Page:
Since the beginning of the COVID-19 pandemic, there have been a lot of cultural changes. It had become harder to safely see our friends, families, and health practitioners in-person. This not only led to the need for more video chats, working from home, and elastic waist bands, but also a need to reconsider how health practitioners meet and interact with their clients. The need for telehealth services is where Reflective Counseling was born.
Studies have shown that telehealth services are not only result in comparable therapeutic outcomes to in-person therapeutic services, but that this method of service delivery had led to an increase in client satisfaction, a decrease in cost (monetarily and time as it relates to commuting). Due to the increase in location flexibility, studies have shown to be beneficial for clients that live in rural areas, are busy professionals, young adults, seniors, and those with mobility issues.
Telehealth requires practitioners and clients to increase their verbal communication skills in order to compensate for a reduction in non-verbal cues (typically seen in body language). Telehealth also provides clients alternate means of communication, such as chat functions. These alternative forms of communication and the reduction of intensity of communication via the use of medium of telehealth, many clients find that it is easier to discuss difficult topics with their clinicians.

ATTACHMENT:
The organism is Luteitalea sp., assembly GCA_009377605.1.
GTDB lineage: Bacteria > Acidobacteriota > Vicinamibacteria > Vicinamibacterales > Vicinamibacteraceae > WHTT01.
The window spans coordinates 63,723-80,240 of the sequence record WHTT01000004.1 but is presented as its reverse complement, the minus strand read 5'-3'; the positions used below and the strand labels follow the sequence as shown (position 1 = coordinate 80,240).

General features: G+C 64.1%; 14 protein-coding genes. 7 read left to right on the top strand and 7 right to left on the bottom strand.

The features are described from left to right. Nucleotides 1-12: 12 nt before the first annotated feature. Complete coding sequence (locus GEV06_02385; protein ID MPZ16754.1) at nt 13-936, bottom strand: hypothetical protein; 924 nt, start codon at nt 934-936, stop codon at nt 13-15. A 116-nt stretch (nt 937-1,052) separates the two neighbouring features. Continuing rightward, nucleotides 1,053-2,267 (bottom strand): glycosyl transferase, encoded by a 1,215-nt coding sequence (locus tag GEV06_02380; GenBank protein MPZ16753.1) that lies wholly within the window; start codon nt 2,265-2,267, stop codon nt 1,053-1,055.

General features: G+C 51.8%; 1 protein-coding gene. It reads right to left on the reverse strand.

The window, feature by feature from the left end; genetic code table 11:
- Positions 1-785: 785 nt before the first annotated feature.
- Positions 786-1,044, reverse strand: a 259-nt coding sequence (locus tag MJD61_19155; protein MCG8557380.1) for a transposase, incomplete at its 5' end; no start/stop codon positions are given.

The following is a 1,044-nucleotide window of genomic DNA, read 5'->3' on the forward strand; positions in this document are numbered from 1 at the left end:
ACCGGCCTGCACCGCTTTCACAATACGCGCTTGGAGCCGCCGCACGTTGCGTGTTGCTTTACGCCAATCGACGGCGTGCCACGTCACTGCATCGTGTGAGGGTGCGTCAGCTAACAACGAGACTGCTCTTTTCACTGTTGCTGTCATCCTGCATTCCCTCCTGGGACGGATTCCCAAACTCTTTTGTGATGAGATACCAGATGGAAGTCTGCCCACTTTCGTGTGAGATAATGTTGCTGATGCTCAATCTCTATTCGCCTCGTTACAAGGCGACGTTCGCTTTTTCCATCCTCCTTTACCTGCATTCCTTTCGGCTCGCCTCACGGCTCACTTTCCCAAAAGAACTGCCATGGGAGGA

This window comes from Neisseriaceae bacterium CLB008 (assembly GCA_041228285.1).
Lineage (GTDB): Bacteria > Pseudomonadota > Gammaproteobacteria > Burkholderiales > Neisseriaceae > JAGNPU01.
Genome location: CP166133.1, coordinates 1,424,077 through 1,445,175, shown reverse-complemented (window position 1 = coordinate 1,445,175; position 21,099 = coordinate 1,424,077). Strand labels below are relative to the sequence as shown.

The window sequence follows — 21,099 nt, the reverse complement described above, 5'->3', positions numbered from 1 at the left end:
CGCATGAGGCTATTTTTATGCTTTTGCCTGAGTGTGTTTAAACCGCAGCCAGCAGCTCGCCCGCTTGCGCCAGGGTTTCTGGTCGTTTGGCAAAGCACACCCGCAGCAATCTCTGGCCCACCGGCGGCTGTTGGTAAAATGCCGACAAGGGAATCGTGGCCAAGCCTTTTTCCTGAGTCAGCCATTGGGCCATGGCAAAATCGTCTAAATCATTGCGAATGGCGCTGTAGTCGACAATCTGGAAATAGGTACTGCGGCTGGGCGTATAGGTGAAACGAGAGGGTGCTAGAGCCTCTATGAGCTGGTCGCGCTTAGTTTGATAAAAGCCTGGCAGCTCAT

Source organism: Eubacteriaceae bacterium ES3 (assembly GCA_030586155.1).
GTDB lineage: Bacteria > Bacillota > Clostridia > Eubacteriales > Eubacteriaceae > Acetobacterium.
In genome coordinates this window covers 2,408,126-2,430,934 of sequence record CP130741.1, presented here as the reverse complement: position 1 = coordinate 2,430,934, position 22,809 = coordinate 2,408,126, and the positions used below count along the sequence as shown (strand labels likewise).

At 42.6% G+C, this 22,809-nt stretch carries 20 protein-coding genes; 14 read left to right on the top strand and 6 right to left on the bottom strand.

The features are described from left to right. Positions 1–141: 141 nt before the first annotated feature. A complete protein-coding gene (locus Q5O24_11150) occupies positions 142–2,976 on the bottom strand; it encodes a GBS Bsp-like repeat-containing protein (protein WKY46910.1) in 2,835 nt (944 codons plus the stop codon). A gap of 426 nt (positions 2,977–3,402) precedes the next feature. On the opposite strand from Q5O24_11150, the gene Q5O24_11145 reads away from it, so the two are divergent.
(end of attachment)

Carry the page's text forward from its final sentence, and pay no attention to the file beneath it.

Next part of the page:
Telehealth allows clinicians opportunities to see their clients’ work and/or home environments and meet important significant others, thus increasing the clinician’s understanding of the context in which their clients live and increase data collection that can enhance treatment. Additionally, telehealth provides a unique opportunity for clients to learn new skills in the very environment in which these skills will be used. Learning new skills in the environment that they will be used increases the likelihood that these skills will be utilized and that they will be utilized more effectively.
Despite all of the positive reports regarding the use of telehealth, telehealth is not for everybody. If clients are uncomfortable using telehealth services, their therapy sessions may be negatively impacted. Telehealth services also requires a strong internet connection and a certain level of technological literacy. Due to the differing use of devices and internet service providers, quality control can also be difficult.
As you consider if telehealth services are for you, consider your experiences throughout the COVID-19 pandemic. Consider the difficulty inherent in making changes and how well you acclimated to these changes. Consider your overall comfortability with utilizing video chat services in other contexts outside of health delivery services. If you believe that telehealth mental health services could be for you, or even if you are willing to give it a try, please feel free to contact us to ask any questions you may have and set up your intake session.